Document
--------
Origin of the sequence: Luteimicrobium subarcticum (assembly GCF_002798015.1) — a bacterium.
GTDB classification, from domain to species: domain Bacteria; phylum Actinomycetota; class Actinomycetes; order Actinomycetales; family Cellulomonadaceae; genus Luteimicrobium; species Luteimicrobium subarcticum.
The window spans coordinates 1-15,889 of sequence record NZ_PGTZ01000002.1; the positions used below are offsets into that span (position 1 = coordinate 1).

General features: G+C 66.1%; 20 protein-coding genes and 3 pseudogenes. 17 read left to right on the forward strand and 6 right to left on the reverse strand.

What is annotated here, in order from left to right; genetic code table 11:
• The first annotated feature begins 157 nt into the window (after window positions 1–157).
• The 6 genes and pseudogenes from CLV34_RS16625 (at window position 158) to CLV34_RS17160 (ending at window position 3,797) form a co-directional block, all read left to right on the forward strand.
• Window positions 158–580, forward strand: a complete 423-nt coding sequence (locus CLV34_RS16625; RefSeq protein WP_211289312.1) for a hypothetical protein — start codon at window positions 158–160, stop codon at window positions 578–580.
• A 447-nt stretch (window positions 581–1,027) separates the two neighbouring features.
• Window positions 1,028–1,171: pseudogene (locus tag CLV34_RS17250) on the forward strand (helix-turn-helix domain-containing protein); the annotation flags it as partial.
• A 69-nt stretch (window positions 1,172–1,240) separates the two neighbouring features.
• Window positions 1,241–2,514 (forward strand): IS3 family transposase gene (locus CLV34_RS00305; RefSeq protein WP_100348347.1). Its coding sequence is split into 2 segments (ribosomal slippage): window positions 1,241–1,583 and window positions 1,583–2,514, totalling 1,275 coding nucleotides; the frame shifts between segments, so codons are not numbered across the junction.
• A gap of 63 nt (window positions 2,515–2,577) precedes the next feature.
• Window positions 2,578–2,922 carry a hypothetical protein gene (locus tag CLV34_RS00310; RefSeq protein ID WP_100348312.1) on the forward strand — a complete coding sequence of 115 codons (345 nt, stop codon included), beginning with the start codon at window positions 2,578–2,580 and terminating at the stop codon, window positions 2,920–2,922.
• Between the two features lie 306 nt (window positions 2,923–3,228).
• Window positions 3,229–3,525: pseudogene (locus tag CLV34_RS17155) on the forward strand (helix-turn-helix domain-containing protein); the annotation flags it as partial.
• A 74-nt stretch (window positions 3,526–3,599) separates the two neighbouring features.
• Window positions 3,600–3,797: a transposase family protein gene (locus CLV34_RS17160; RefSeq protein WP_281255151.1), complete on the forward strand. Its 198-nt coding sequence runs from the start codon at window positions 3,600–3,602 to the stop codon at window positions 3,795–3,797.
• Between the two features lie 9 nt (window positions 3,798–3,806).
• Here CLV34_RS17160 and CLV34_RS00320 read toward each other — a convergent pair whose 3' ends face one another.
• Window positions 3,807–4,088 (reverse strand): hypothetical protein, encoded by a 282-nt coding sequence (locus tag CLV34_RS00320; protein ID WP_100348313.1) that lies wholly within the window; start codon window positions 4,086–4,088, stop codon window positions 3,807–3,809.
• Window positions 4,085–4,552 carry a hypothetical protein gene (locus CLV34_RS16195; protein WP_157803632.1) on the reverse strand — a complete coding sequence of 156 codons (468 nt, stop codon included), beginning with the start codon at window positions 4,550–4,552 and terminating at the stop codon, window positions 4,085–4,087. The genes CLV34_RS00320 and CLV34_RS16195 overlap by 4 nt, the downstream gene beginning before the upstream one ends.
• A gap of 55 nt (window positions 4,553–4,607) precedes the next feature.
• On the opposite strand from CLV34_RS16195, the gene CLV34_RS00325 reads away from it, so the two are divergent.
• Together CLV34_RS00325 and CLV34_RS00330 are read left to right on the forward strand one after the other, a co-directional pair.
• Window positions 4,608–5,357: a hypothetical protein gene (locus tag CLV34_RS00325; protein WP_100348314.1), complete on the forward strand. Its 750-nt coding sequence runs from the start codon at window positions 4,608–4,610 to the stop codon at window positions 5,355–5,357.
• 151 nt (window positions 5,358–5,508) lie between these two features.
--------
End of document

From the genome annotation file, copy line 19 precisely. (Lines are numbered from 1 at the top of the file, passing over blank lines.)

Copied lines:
• Between the two features lie 9 nt (window positions 3,798–3,806).